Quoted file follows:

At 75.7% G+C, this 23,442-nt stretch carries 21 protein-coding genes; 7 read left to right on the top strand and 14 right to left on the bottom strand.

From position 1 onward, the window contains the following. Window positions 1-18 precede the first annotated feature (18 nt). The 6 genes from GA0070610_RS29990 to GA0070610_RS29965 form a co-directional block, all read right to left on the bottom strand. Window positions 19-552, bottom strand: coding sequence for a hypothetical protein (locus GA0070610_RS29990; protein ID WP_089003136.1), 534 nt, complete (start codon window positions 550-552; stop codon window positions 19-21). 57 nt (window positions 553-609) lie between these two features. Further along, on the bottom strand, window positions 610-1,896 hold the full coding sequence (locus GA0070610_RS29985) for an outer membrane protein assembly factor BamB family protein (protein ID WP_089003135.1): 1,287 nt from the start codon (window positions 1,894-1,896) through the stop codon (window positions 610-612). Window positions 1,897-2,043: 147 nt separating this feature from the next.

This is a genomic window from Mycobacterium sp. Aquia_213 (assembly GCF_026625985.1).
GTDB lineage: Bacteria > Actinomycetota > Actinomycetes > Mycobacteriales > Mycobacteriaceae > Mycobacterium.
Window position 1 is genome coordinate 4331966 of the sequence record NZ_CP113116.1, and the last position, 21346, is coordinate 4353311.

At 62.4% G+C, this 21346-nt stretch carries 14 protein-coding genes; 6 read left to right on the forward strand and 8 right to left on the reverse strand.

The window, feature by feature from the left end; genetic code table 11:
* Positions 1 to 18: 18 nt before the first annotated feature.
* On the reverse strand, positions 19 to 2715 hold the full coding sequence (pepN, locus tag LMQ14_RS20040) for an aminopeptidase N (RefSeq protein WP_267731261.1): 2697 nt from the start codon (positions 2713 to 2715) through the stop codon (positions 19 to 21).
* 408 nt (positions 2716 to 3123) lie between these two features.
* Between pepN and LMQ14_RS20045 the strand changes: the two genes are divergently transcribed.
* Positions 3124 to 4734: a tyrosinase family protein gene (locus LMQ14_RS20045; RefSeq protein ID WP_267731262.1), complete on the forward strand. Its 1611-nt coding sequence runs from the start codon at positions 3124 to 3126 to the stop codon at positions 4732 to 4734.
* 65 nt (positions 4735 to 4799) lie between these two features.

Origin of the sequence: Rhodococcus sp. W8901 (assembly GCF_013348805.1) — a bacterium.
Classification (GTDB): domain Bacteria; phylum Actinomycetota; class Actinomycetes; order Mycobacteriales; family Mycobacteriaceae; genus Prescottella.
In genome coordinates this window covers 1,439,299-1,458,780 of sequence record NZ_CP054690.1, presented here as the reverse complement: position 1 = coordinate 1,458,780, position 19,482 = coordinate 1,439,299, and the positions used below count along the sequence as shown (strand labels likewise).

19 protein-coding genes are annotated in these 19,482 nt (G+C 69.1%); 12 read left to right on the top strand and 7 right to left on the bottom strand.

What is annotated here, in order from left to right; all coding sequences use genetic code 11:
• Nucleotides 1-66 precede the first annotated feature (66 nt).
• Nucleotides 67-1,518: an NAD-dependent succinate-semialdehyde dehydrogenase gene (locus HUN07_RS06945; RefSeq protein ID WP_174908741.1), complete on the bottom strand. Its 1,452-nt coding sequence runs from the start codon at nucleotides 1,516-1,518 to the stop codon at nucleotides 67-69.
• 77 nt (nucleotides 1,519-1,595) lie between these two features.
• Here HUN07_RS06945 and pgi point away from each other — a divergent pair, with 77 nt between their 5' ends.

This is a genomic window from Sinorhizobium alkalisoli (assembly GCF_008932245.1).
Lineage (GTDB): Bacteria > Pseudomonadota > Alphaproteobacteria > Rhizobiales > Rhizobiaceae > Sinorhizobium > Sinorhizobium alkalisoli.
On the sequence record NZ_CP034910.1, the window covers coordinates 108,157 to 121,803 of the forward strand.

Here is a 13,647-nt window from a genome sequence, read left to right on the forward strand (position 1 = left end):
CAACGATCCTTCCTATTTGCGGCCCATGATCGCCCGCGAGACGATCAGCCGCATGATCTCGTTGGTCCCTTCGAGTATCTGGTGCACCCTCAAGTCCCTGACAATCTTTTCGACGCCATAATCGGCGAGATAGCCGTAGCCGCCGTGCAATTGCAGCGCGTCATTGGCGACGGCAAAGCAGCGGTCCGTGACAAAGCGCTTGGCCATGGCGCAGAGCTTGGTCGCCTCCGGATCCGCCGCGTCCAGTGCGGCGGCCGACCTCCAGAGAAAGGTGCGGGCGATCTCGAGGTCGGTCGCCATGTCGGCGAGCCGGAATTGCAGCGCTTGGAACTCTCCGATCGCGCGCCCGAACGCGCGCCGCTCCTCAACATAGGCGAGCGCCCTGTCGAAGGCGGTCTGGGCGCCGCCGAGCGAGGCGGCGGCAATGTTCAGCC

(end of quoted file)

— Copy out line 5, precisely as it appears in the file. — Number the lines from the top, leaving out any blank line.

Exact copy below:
Window position 1 is genome coordinate 4331966 of the sequence record NZ_CP113116.1, and the last position, 21346, is coordinate 4353311.